Delmarva Receives Grants for Restoring the Bay - WBOC-TV 16, Delmarvas News Leader, FOX 21 -

Delmarva Receives Grants for Restoring the Bay


CHESAPEAKE BAY REGION - Parts of Delmarva are among the recipients of $9.8 million in grants the Chesapeake Bay Program and the National Fish and Wildlife Foundation (NFWF) are distributing for restoration, conservation and environment outreach initiatives across the Chesapeake Bay watershed.

Forty-five projects received a share of the Chesapeake Bay Stewardship Fund, about 60 percent of which is financed by the Innovative Nutrient and Sediment Reduction Grants Program, while the remainder is financed by the Small Watershed Grants Program.

“Through the Chesapeake Bay Stewardship Fund, NFWF and our partners, especially the U.S. Environmental Protection Agency, continue to invest in efforts across the Chesapeake Bay watershed to accelerate the achievement of ambitious state and local water quality improvement goals and strengthen local communities in the region,” said David O'Neill, the vice president for conservation programs at NFWF.

In Delaware, the Sussex Conservation District has been awarded $128,024 through the Small Watershed Grants Program to increase awareness of new requirements and regulations, identify potential green infrastructure projects and explore and facilitate implementation of innovative conservation concepts and incentives for businesses. Project outcomes include increased capacity of the municipalities to identify and implement green infrastructure projects.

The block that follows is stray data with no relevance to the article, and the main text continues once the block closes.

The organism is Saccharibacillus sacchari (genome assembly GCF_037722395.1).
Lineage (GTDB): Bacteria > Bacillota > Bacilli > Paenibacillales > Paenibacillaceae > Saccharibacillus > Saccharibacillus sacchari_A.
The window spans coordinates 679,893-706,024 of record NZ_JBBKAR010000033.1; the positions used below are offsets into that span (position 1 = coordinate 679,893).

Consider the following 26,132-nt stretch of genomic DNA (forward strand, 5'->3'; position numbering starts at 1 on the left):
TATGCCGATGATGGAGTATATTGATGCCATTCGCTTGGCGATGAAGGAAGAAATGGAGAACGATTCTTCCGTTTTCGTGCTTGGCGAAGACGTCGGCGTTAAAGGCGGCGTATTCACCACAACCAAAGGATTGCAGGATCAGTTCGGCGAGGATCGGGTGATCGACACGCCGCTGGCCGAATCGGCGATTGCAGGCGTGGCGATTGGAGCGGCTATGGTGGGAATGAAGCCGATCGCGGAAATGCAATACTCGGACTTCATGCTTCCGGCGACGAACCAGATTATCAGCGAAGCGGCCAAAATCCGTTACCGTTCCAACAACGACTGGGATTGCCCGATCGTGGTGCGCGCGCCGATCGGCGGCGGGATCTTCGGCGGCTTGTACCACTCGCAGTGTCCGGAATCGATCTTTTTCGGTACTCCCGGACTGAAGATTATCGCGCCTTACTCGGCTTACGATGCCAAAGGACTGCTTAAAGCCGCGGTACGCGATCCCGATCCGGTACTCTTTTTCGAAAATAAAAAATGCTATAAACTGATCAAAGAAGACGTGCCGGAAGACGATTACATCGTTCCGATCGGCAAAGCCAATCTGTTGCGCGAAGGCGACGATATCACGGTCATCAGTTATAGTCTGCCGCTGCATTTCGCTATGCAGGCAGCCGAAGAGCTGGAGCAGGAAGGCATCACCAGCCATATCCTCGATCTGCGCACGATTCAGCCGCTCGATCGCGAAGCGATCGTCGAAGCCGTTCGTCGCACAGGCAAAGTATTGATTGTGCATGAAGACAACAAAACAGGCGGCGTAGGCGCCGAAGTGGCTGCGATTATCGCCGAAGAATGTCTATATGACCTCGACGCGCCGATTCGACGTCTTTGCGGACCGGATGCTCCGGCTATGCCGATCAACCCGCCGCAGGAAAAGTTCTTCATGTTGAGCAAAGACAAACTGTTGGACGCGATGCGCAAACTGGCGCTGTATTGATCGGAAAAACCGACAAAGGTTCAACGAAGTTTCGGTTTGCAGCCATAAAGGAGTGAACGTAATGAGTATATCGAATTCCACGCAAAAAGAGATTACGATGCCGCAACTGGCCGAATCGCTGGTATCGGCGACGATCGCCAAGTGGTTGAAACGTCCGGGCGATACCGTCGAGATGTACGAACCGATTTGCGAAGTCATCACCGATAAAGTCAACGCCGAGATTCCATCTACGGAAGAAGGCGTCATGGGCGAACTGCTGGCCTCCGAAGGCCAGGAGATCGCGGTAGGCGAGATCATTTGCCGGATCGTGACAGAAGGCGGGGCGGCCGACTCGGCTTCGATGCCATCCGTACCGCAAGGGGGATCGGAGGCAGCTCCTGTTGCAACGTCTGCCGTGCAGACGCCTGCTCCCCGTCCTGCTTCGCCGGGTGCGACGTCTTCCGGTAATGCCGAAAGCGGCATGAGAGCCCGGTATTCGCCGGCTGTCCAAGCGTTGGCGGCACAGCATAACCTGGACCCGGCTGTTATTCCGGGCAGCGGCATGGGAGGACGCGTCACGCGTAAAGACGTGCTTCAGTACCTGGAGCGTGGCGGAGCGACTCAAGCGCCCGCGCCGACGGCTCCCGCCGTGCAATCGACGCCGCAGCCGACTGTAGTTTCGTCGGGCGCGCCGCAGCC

In Maryland, the Midshore Riverkeeper Conservancy and the Oyster Recovery Partnership will each receive $300,000 through the Innovative Nutrient and Sediment Reduction Grants Program. The Conservancy will use the money to design, implement, and test the efficacy of innovative nutrient and sediment reduction practices on key agricultural properties in the Choptank and Wye River watersheds. The Partnership will repopulate at least 20 acres of oyster reefs with 100 million oysters in the Little Choptank River, restoring a keystone species that will enhance vital Bay habitat and improve water quality within the Choptank River Basin.

Senator Ben Cardin of Maryland supports all efforts to improve the quality of the Bay.

“Pollution does not stop at a state borderline,” he says. “The populations living and working in the Bay watershed are all in this together. No one source or single sector bears all the blame for degraded water quality in the Bay. But if we all work together and do our part, we will see progress and leave our children a Chesapeake Bay that is healthier than it is today.”

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